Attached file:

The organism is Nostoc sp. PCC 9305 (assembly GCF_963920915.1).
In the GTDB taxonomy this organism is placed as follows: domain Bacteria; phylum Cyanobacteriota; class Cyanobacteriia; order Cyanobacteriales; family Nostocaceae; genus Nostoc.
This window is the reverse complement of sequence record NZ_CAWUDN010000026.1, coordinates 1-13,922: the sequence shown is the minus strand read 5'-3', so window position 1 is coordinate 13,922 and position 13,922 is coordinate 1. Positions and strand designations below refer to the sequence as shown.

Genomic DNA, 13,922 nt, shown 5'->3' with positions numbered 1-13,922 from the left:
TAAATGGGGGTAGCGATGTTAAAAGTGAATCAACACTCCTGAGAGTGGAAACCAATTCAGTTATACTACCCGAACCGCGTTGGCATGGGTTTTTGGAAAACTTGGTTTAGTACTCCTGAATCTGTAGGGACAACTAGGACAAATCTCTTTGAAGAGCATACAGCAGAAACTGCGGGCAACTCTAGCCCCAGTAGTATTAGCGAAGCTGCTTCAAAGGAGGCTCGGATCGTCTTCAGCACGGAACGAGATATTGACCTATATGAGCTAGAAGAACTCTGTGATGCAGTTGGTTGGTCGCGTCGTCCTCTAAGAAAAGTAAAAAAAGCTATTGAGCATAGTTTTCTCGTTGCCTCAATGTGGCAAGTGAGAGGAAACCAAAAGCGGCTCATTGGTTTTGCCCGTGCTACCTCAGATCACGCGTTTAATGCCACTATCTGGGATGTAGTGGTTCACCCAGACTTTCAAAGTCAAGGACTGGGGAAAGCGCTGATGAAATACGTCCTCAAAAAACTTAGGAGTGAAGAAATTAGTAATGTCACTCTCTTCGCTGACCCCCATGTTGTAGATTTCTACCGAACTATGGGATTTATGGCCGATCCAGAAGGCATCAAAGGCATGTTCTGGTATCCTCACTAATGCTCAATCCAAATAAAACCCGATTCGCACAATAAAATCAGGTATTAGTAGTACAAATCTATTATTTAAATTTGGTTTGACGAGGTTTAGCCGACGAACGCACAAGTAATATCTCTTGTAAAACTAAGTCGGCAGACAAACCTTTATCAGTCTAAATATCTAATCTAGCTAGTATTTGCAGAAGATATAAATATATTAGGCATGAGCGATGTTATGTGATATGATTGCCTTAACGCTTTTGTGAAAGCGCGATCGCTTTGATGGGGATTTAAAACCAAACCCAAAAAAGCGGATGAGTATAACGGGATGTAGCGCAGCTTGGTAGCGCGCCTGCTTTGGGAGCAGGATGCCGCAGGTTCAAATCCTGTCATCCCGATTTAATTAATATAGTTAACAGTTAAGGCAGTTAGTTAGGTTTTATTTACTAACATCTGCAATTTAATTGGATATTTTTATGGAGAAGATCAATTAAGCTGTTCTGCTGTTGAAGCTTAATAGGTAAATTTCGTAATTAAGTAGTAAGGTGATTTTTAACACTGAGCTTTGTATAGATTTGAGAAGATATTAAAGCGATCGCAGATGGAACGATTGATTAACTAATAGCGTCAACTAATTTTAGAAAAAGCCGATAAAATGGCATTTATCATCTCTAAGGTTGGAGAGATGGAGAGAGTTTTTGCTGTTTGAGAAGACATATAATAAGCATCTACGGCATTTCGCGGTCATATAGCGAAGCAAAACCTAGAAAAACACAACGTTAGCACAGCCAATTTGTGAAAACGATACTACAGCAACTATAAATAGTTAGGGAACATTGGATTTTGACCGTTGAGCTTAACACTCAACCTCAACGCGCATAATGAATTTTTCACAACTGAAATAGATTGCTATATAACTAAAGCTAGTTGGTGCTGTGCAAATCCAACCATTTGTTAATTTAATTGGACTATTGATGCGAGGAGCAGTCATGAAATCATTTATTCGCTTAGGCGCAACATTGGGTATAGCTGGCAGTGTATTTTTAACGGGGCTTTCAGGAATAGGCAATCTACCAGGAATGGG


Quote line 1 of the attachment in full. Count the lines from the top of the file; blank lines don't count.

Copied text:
The organism is Nostoc sp. PCC 9305 (assembly GCF_963920915.1).